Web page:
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Compaq tests Web sales waters

Compaq's "At home" offers only a few products, but could be the germ of a larger effort to bypass resellers and compete head-on with Dell and Gateway.

Compaq (CPQ), which has contemplated getting deeper into direct sales nearly all year, opened a home page this month dedicated to selling computers directly to consumers.

While Compaq's new At home page currently offers a modest number of systems and products, it could be the germ of a larger effort to bypass distributors and retailers and compete head-on with lower-cost direct marketers like Dell.

"It falls outside what resellers expect from a supplier, but it's the nature of the business today. The Internet is where people will shop in the future," said Dave Freeman, president of Advanced Computer Products, a computer reseller in Orange County. "There's not much we can do about it, except do the same thing."

The At home page is an e-commerce experiment as well as a way of accommodating the increasing use of the Internet to buy computers, said a spokeswoman for the company. The site kicked off October 8.

Historically, Compaq has sold its wares to resellers and retailers, who then sold to customers. While indirect sales like this can add three percent or more to the final price of a machine, resellers act as an extended sales and support force for a vendor. The increasing popularity of direct sales, however, has put pressure on companies to reorganize their reseller relationships and also prompted Compaq to install "built-to-order" manufacturing techniques to help it achieve price parity with direct vendors.

While Compaq has sold computers directly to consumers for some time, it has not done so to the same degree seen on At home. Direct Plus, a telemarketing operation that allows customers to buy Armada and DeskPro computers directly from Compaq, has been a relatively low-key operation for the past few years. Telephone representatives at Direct Plus, in fact, encourage customers calling in to buy computers to buy from resellers rather than through the direct service.

The company has also taken a relatively sedate approach to promoting sales on the Web. Until now, the company's Web site has been used for marketing, but not direct sales.

For instance, pages dedicated to computers for small businesses or corporations identify computer features, models and prices. However, the pages direct viewers to local resellers and do not contain links that will allow customers to buy computers online. Further, the 800 number for Direct Plus is nearly impossible to find on these home pages, if it is present at all.

This reseller-centric approach is all but lost on At home. There is a window for potential customers to locate a Compaq retailer, but it is sandwiched between a "Buy On Line" command window and an 800 number that feeds customers into a Compaq telemarketing operation.

"Our goal is to provide the opportunity for our customers to buy these products directly," Compaq CEO Eckhard Pfeiffer told an audience at the Wall Street Journal's Technology Summit this week. And although Pfeiffer said that the site is not created to undercut retailers, it will continue to expand. In the future, the site will contain an advanced interactive showroom, which will advise consumers on how to purchase computers.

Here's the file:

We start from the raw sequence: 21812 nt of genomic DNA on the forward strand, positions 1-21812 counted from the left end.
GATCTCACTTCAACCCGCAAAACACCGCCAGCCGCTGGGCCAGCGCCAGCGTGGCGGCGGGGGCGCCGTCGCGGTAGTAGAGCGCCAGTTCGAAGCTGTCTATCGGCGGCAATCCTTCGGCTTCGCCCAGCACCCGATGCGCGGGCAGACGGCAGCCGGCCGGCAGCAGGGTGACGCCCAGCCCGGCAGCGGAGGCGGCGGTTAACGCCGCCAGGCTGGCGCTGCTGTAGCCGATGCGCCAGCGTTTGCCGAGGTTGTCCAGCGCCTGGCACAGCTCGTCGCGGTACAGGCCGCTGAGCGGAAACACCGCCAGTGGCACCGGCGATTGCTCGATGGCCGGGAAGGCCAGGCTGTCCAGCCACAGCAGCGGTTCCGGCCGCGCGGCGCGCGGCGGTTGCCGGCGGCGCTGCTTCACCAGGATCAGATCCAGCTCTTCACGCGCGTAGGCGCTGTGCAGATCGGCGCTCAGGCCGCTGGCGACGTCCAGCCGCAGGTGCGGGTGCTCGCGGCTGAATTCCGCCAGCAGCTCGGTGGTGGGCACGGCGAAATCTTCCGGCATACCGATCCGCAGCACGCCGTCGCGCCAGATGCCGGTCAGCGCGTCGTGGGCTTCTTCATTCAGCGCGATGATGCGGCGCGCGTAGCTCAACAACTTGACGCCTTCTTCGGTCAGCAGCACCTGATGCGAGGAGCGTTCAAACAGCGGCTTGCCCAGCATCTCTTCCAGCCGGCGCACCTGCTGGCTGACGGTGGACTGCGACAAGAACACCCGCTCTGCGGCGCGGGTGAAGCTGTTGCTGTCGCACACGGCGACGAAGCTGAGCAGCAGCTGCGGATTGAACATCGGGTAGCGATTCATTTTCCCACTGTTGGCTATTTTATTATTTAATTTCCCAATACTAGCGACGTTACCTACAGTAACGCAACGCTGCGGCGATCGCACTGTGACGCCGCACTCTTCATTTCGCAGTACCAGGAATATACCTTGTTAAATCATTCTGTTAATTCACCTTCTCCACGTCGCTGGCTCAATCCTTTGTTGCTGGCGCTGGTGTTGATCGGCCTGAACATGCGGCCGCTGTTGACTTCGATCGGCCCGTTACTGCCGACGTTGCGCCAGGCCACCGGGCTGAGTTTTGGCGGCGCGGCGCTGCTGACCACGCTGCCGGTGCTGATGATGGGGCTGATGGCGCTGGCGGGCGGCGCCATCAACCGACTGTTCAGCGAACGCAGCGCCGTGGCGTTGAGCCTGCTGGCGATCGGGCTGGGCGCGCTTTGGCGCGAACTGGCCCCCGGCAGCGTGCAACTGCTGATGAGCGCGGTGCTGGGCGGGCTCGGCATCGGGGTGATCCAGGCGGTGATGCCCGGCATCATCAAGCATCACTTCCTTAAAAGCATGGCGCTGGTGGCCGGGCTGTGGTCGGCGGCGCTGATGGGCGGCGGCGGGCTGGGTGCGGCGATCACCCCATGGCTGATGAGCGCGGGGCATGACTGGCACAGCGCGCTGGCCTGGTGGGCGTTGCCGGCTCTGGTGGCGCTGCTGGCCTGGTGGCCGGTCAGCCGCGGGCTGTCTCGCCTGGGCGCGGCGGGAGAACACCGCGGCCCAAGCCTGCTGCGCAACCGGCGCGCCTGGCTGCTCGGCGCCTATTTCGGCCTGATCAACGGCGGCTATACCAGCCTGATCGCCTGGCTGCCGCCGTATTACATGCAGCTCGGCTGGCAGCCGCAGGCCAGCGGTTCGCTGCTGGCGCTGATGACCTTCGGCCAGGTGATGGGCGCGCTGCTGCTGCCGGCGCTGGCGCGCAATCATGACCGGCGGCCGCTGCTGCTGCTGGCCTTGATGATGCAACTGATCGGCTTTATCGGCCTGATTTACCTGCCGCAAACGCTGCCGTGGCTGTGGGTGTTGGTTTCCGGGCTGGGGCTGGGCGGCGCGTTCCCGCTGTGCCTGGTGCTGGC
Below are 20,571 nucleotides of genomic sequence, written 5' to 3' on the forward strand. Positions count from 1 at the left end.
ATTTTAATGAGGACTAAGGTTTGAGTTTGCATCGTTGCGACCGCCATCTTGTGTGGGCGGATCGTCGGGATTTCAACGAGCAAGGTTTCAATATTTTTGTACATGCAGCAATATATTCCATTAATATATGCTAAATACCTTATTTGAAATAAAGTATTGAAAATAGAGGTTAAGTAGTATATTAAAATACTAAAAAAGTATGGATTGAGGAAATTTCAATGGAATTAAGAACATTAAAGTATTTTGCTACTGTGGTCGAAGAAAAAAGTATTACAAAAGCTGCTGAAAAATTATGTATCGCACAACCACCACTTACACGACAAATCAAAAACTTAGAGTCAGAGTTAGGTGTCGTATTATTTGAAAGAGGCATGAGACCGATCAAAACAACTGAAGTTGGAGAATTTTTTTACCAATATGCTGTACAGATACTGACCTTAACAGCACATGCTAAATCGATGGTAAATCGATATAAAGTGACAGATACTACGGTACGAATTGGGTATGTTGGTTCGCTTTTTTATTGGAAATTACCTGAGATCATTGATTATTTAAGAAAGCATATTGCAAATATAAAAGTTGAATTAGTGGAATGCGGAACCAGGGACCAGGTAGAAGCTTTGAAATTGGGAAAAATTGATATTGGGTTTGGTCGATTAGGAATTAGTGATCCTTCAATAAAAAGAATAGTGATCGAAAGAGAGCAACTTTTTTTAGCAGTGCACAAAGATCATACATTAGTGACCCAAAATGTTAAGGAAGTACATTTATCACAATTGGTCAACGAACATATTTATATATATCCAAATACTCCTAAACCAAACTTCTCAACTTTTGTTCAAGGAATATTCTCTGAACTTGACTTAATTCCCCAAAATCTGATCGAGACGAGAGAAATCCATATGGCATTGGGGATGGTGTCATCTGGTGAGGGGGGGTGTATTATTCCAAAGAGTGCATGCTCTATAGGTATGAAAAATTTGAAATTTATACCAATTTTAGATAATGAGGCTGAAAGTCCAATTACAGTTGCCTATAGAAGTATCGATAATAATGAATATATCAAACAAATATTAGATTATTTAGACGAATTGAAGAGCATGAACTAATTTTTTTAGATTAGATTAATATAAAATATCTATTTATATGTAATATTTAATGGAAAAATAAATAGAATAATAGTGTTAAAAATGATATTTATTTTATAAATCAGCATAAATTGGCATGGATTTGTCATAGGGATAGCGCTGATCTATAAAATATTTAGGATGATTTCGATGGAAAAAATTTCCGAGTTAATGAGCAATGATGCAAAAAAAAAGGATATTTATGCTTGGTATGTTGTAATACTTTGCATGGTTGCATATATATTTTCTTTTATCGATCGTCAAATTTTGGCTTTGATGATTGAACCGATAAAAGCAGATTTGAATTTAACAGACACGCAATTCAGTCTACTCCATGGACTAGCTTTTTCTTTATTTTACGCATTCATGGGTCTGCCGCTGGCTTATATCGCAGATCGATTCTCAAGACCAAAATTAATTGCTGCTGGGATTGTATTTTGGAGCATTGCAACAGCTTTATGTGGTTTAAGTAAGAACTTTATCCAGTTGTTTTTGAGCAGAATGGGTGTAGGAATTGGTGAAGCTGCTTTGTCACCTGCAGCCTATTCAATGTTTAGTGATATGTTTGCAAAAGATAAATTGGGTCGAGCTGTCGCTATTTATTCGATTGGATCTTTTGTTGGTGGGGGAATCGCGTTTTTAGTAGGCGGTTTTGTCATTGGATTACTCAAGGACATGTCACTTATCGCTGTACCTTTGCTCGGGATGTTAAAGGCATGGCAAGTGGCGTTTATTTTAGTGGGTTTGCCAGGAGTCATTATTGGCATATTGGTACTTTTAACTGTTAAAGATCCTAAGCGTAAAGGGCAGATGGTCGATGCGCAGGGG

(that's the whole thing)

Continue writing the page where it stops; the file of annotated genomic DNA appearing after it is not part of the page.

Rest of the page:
The Internet, he said, is "forcing every business to reinvent itself."

The site closely mimics the buying experience found on sites by Dell and Gateway. Customers can custom configure computers, select accessories, and then order on the same page. Heavy use is made of bright graphics and drop-down menus to for component selection.

The difference comes in product selection. Compaq is currently limiting sales to high-end consumer models and one notebook model, the company has said. Right now, for instance, only three computers are available for purchase--a 266-MHz Pentium II Presario, a 300-MHz Pentium II Presario, and a 200-MHz Presario notebook. Both Dell and Gateway offer a multitude of business and consumer computers.

Bargain hunters may be disappointed with the site. Compaq sources said that items on the site will be offered for the "minimum advertised price," or the lowest price that retailers can offer in a newspaper ad without losing advertising co-op dollars from Compaq. A review of retailers demonstrated that Compaq adheres to the policy. A Presario 4840 with a 266-MHz Pentium II and 32MB of memory sold for $2,699 on the site, the same price that MicroWarehouse offers the computer for.

As it now exists, At home probably does not create severe conflicts between Compaq and its resellers, but clearly poses a challenge.

Compaq's site will likely reach a larger audience than the average retailer, said Freeman. Resellers, however, can provide products from a wide variety of vendors, can offer local service and support, and can run specials that Compaq cannot. ACP, for example, recently set up its own auction site, called Cyberswap, where viewers can bid on discounted products.

"It's a limited effort. They don't have everything on it," said Kevin Hause, computer analyst with International Data Corporation. Hause also noted that Compaq has reduced channel conflict with retailers through its pricing policy. Further, the Compaq site is not fixed in the minds of consumers as a place to go to buy computers.

Still, conflict could emerge if Compaq decides to sell at lower prices, which are possible because the computers no longer go through two- or three-tier distribution.

"The key question is how aggressive they are in pricing," said Hause. "As a long-term direction, they may see a way to gain better efficiencies," he added.